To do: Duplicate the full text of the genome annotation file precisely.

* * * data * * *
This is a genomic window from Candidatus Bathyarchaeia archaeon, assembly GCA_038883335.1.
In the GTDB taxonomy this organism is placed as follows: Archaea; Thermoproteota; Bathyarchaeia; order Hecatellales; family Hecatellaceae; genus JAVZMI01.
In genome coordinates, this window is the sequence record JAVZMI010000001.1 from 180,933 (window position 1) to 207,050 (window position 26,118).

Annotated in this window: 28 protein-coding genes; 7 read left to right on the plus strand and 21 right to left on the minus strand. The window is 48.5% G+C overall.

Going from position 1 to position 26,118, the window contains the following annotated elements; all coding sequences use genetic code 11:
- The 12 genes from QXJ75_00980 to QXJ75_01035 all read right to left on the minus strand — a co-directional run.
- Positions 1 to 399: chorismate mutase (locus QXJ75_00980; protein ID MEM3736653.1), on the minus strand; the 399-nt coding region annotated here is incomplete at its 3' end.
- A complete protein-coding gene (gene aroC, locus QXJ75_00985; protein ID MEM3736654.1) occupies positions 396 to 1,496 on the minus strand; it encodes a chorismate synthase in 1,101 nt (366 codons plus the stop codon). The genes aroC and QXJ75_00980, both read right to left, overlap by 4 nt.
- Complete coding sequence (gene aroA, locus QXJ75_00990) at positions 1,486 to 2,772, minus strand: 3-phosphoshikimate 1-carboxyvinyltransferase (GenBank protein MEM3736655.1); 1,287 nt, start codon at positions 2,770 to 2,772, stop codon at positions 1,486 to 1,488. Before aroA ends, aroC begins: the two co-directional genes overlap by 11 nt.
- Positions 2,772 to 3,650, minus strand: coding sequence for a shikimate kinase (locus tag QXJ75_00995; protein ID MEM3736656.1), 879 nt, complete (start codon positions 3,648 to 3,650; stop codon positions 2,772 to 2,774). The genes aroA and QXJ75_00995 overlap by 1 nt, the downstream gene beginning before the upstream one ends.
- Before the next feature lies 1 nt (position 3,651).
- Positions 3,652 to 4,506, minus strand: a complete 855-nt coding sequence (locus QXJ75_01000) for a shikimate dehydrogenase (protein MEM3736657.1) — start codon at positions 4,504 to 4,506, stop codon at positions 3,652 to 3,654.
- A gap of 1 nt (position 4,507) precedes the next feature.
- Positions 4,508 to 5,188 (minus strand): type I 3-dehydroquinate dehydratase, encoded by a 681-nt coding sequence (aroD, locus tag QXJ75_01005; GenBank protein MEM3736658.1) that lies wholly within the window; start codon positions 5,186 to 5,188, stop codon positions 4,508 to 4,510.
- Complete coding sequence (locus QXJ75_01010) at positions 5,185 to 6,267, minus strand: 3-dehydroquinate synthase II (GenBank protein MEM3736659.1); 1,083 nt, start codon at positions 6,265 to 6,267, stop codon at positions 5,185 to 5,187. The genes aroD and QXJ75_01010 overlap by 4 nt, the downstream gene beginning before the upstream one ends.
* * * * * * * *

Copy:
This is a genomic window from Candidatus Bathyarchaeia archaeon, assembly GCA_038883335.1.
In the GTDB taxonomy this organism is placed as follows: Archaea; Thermoproteota; Bathyarchaeia; order Hecatellales; family Hecatellaceae; genus JAVZMI01.
In genome coordinates, this window is the sequence record JAVZMI010000001.1 from 180,933 (window position 1) to 207,050 (window position 26,118).

Annotated in this window: 28 protein-coding genes; 7 read left to right on the plus strand and 21 right to left on the minus strand. The window is 48.5% G+C overall.

Going from position 1 to position 26,118, the window contains the following annotated elements; all coding sequences use genetic code 11:
- The 12 genes from QXJ75_00980 to QXJ75_01035 all read right to left on the minus strand — a co-directional run.
- Positions 1 to 399: chorismate mutase (locus QXJ75_00980; protein ID MEM3736653.1), on the minus strand; the 399-nt coding region annotated here is incomplete at its 3' end.
- A complete protein-coding gene (gene aroC, locus QXJ75_00985; protein ID MEM3736654.1) occupies positions 396 to 1,496 on the minus strand; it encodes a chorismate synthase in 1,101 nt (366 codons plus the stop codon). The genes aroC and QXJ75_00980, both read right to left, overlap by 4 nt.
- Complete coding sequence (gene aroA, locus QXJ75_00990) at positions 1,486 to 2,772, minus strand: 3-phosphoshikimate 1-carboxyvinyltransferase (GenBank protein MEM3736655.1); 1,287 nt, start codon at positions 2,770 to 2,772, stop codon at positions 1,486 to 1,488. Before aroA ends, aroC begins: the two co-directional genes overlap by 11 nt.
- Positions 2,772 to 3,650, minus strand: coding sequence for a shikimate kinase (locus tag QXJ75_00995; protein ID MEM3736656.1), 879 nt, complete (start codon positions 3,648 to 3,650; stop codon positions 2,772 to 2,774). The genes aroA and QXJ75_00995 overlap by 1 nt, the downstream gene beginning before the upstream one ends.
- Before the next feature lies 1 nt (position 3,651).
- Positions 3,652 to 4,506, minus strand: a complete 855-nt coding sequence (locus QXJ75_01000) for a shikimate dehydrogenase (protein MEM3736657.1) — start codon at positions 4,504 to 4,506, stop codon at positions 3,652 to 3,654.
- A gap of 1 nt (position 4,507) precedes the next feature.
- Positions 4,508 to 5,188 (minus strand): type I 3-dehydroquinate dehydratase, encoded by a 681-nt coding sequence (aroD, locus tag QXJ75_01005; GenBank protein MEM3736658.1) that lies wholly within the window; start codon positions 5,186 to 5,188, stop codon positions 4,508 to 4,510.
- Complete coding sequence (locus QXJ75_01010) at positions 5,185 to 6,267, minus strand: 3-dehydroquinate synthase II (GenBank protein MEM3736659.1); 1,083 nt, start codon at positions 6,265 to 6,267, stop codon at positions 5,185 to 5,187. The genes aroD and QXJ75_01010 overlap by 4 nt, the downstream gene beginning before the upstream one ends.